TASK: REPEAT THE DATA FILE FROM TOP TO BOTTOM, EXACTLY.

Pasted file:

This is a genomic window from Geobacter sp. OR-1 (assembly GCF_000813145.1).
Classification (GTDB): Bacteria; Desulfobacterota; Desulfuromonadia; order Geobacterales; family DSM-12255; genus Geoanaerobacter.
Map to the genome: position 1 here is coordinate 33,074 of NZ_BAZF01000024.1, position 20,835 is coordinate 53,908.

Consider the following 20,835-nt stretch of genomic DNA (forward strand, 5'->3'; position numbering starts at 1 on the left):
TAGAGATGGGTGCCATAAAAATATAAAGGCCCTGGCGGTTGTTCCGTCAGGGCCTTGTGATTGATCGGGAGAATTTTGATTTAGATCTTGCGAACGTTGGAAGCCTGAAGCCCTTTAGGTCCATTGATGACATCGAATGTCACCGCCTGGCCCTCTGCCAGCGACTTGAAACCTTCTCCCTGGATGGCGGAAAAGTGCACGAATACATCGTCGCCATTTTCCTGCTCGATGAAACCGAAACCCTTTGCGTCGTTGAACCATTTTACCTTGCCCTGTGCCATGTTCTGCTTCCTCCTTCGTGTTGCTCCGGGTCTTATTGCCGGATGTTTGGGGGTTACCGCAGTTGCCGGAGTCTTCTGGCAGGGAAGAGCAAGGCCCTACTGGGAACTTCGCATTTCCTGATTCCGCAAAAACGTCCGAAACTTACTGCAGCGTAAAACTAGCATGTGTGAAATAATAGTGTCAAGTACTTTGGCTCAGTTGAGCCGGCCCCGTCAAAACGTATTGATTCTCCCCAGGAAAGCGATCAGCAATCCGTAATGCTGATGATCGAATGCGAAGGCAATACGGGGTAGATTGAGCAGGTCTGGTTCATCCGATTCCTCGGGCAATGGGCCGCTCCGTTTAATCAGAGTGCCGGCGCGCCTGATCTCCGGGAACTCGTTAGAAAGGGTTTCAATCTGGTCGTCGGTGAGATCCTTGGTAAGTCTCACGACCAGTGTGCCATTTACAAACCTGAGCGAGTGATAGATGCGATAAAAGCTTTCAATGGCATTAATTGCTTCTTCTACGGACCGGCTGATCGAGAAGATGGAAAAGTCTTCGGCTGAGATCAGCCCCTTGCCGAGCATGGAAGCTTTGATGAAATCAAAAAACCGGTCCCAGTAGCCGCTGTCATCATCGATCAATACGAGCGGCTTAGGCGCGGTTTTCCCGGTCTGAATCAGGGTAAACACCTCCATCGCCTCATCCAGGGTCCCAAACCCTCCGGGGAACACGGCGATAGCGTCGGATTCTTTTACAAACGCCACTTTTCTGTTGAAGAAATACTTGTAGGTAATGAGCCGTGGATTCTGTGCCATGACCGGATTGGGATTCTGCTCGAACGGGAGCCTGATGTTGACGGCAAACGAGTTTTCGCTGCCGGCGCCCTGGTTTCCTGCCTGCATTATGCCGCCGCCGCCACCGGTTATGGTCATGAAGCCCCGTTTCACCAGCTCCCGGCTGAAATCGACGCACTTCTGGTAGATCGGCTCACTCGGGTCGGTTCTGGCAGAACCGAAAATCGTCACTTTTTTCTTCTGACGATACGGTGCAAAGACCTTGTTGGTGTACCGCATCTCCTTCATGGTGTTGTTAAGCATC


This is a genomic window from Geobacter sp. OR-1 (assembly GCF_000813145.1).
Classification (GTDB): Bacteria; Desulfobacterota; Desulfuromonadia; order Geobacterales; family DSM-12255; genus Geoanaerobacter.
Map to the genome: position 1 here is coordinate 33,074 of NZ_BAZF01000024.1, position 20,835 is coordinate 53,908.

Consider the following 20,835-nt stretch of genomic DNA (forward strand, 5'->3'; position numbering starts at 1 on the left):
TAGAGATGGGTGCCATAAAAATATAAAGGCCCTGGCGGTTGTTCCGTCAGGGCCTTGTGATTGATCGGGAGAATTTTGATTTAGATCTTGCGAACGTTGGAAGCCTGAAGCCCTTTAGGTCCATTGATGACATCGAATGTCACCGCCTGGCCCTCTGCCAGCGACTTGAAACCTTCTCCCTGGATGGCGGAAAAGTGCACGAATACATCGTCGCCATTTTCCTGCTCGATGAAACCGAAACCCTTTGCGTCGTTGAACCATTTTACCTTGCCCTGTGCCATGTTCTGCTTCCTCCTTCGTGTTGCTCCGGGTCTTATTGCCGGATGTTTGGGGGTTACCGCAGTTGCCGGAGTCTTCTGGCAGGGAAGAGCAAGGCCCTACTGGGAACTTCGCATTTCCTGATTCCGCAAAAACGTCCGAAACTTACTGCAGCGTAAAACTAGCATGTGTGAAATAATAGTGTCAAGTACTTTGGCTCAGTTGAGCCGGCCCCGTCAAAACGTATTGATTCTCCCCAGGAAAGCGATCAGCAATCCGTAATGCTGATGATCGAATGCGAAGGCAATACGGGGTAGATTGAGCAGGTCTGGTTCATCCGATTCCTCGGGCAATGGGCCGCTCCGTTTAATCAGAGTGCCGGCGCGCCTGATCTCCGGGAACTCGTTAGAAAGGGTTTCAATCTGGTCGTCGGTGAGATCCTTGGTAAGTCTCACGACCAGTGTGCCATTTACAAACCTGAGCGAGTGATAGATGCGATAAAAGCTTTCAATGGCATTAATTGCTTCTTCTACGGACCGGCTGATCGAGAAGATGGAAAAGTCTTCGGCTGAGATCAGCCCCTTGCCGAGCATGGAAGCTTTGATGAAATCAAAAAACCGGTCCCAGTAGCCGCTGTCATCATCGATCAATACGAGCGGCTTAGGCGCGGTTTTCCCGGTCTGAATCAGGGTAAACACCTCCATCGCCTCATCCAGGGTCCCAAACCCTCCGGGGAACACGGCGATAGCGTCGGATTCTTTTACAAACGCCACTTTTCTGTTGAAGAAATACTTGTAGGTAATGAGCCGTGGATTCTGTGCCATGACCGGATTGGGATTCTGCTCGAACGGGAGCCTGATGTTGACGGCAAACGAGTTTTCGCTGCCGGCGCCCTGGTTTCCTGCCTGCATTATGCCGCCGCCGCCACCGGTTATGGTCATGAAGCCCCGTTTCACCAGCTCCCGGCTGAAATCGACGCACTTCTGGTAGATCGGCTCACTCGGGTCGGTTCTGGCAGAACCGAAAATCGTCACTTTTTTCTTCTGACGATACGGTGCAAAGACCTTGTTGGTGTACCGCATCTCCTTCATGGTGTTGTTAAGCATC